Want to create an attractive, distressed finish on furniture and interior woodwork? Chalked paint is one of the most effective specialty finishes you can apply to create this effect, in part because it’s colour pallet takes you back at least a century, but there’s more.
As you’d guess from the name, chalked paint is soft when it dries and it sands very easily. It can be applied to clean, bare wood, though I have also applied chalked paint to wood that has been lightly oil in the past, and even over deteriorating stained finishes. The main virtues of chalked paint are that it has no harsh odours, it’s easy to apply well, and it’s tailor-made for the kind of distressed look that has become so popular. Chalk-type paints are made by a handful of different companies, but the most widely available in North America is made by Rust-Oleum.
To create the distressed look, begin by staining your wood to simulate the golden patina imparted by age. This is what you’ll see later in areas where your simulated wear goes right through the chalked paint. Any medium brown stain will do – even oil-based. Let this stain dry for more than a day, then stir the chalked paint thoroughly before brushing some on. The table above already had a dark stain, so no more staining was required.
Chalked paint is thicker than many kinds of paint, so it takes a thorough mixing. I use an old 1 1/2” diameter spade bit in a cordless drill as a kind of workshop egg beater to mix all kinds of paint perfectly. It’s much more thorough than mixing with a stick by hand. Apply paint and let it dry on top of the stained wood. One coat usually does it, but two coats may be necessary if you’re not happy with the coverage. As with any finish, chalked paint makes bare wood a bit rougher than it was before application as surface fibers swell, stand upright and harden that way. The paint will be dry in a day. After that, use some fine sandpaper to smoothen the surface, knocking down the raised grain that has developed. As you work, it’s time to apply some artistry, too.
Light sanding is what lets you create wear in areas where it could have happened naturally. The idea is to sand through the paint on corners and edges and chair rungs, but not to sand through the stain you applied earlier. Go gently at first since you can’t easily put paint back if you’ve removed too much. Sand with 220-grit abrasives (always by hand for this job), stand back and look at the whole piece of furniture periodically as you work. Chances are good that you’ll need to add more wear marks until the whole project sports the degree of distress that suits your taste.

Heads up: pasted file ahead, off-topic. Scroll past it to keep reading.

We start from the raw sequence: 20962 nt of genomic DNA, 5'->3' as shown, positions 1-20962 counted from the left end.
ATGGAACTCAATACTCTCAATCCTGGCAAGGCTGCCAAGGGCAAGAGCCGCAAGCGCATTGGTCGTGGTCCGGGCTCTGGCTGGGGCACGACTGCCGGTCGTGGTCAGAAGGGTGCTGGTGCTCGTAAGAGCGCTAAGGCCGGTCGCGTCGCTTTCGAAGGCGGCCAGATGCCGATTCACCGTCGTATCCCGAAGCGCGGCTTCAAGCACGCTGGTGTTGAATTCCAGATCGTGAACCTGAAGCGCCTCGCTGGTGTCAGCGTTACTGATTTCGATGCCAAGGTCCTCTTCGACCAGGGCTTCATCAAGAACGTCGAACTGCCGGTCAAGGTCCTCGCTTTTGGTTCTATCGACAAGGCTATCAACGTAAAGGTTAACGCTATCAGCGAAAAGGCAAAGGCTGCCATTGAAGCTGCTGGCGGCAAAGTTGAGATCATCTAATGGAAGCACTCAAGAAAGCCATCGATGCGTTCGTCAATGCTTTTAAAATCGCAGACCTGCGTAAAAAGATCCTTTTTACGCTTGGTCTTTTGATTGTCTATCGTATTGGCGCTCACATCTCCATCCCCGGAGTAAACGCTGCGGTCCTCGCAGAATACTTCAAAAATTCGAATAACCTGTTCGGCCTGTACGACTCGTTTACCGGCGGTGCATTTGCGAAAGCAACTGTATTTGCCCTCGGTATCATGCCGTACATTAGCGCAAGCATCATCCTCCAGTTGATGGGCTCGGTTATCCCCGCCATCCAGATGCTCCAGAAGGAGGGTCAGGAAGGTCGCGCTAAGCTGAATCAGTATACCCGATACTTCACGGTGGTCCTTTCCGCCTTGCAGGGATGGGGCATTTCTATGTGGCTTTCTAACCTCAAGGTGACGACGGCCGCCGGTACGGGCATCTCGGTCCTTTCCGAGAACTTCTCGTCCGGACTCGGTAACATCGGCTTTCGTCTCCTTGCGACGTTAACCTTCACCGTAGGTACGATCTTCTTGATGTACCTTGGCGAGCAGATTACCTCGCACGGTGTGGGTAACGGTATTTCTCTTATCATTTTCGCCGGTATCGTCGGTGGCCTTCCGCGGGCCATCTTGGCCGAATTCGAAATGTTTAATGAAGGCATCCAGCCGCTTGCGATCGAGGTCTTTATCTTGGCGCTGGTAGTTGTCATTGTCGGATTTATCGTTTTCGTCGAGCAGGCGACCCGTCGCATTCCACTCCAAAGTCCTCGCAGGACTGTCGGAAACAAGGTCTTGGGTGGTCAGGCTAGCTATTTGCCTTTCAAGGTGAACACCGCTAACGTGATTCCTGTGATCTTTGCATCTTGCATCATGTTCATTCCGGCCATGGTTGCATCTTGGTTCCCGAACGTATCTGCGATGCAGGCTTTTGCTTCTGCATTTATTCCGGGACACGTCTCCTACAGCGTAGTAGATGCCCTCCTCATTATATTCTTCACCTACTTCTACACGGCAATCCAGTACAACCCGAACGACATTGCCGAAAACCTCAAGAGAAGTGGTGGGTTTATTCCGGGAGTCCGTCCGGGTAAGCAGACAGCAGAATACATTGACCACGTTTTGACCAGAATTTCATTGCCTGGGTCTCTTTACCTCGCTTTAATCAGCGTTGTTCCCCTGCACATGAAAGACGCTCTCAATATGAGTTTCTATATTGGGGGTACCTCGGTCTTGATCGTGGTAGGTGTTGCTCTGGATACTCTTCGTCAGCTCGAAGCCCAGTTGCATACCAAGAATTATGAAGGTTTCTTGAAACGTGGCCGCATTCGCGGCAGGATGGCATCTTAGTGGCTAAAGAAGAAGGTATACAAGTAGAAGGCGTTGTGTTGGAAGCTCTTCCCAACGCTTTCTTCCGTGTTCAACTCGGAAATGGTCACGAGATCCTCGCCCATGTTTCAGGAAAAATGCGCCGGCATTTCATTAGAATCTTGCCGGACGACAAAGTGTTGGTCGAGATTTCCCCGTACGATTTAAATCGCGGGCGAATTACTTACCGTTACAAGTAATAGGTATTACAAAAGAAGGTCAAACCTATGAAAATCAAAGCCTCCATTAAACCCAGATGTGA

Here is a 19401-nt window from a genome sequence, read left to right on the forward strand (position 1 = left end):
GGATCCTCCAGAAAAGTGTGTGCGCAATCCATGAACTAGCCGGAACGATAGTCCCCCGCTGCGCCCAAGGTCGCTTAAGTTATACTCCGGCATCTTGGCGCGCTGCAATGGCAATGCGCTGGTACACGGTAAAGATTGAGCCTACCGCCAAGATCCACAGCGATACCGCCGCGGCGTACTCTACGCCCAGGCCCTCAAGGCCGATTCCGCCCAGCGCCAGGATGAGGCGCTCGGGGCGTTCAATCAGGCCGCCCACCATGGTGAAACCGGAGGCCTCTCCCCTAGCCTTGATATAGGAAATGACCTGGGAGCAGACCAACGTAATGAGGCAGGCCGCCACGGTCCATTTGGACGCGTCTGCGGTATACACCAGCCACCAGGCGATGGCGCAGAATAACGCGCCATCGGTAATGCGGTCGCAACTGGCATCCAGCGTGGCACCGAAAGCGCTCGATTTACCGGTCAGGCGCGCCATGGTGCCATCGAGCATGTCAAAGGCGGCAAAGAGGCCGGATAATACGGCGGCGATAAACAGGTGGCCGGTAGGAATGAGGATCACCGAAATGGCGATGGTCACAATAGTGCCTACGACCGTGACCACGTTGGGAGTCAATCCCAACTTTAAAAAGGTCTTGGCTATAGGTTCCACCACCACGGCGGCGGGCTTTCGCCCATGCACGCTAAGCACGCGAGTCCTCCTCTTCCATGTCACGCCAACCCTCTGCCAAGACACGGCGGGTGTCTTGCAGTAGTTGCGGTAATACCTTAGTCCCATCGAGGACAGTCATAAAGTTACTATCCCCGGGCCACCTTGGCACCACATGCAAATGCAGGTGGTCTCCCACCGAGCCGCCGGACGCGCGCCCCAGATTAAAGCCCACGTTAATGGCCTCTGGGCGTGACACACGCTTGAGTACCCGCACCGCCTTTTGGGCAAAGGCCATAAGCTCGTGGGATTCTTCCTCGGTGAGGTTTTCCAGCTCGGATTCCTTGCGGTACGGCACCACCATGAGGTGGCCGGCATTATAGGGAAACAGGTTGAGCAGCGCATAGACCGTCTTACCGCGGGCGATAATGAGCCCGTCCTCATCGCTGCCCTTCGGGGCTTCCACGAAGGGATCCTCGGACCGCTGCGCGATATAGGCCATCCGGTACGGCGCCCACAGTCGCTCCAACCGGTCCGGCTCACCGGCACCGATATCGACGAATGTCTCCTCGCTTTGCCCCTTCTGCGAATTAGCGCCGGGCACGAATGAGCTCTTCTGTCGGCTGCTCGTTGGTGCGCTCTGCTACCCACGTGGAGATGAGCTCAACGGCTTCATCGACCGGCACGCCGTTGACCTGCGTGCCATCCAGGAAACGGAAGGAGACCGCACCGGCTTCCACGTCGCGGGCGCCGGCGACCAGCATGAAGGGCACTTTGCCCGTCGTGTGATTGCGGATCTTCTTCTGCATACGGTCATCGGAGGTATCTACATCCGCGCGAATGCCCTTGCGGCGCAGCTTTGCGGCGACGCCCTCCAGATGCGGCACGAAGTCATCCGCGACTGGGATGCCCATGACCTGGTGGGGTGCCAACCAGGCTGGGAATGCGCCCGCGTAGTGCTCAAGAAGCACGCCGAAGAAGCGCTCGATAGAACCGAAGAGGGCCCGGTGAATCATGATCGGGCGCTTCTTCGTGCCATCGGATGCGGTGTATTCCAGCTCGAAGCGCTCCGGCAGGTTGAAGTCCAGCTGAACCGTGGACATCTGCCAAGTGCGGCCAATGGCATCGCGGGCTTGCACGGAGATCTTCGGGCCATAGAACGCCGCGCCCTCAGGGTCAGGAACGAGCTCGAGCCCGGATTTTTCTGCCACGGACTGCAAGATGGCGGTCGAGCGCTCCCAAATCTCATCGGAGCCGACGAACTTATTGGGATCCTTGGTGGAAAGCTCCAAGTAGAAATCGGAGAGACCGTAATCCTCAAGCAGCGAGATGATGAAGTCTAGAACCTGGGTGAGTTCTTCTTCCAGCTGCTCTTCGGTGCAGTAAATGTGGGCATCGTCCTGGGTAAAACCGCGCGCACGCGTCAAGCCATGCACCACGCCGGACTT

Can’t any paint be used and rubbed down like this to create a worn look? No. You can try distressing, say, latex house paint, but it won’t work well because this kind of paint (and most others) are made to resist wear and abrasion too well. Chalked paint, on the other hand, sands very willingly. For distressing you need paint that’s easily worn away.
If chalked paint sounds a lot like milk paint in how it behaves, that’s because the two products are similar. I’ve come to prefer chalked paint because it comes premixed, unlike milk paint which usually comes as a powder that you mix with water and not just by hand. To work properly milk paint powder must be mixed with a mixing attachment on a drill for complete mixing. Chalked paint is also more widely available, too.
When you’re satisfied with the look, vacuum off all the chalked paint dust, then seal the surface. My favorite for this application is wipe-on polyurethane because it’s so inconspicuous. You really can’t tell it’s there, except that the chalked paint surface is tougher and better protected. While it’s true that a distressed chalked paint finish looks great when new, it only gets more interesting with wear and tear. Are there any other wood finishes that actually look better as they get worn?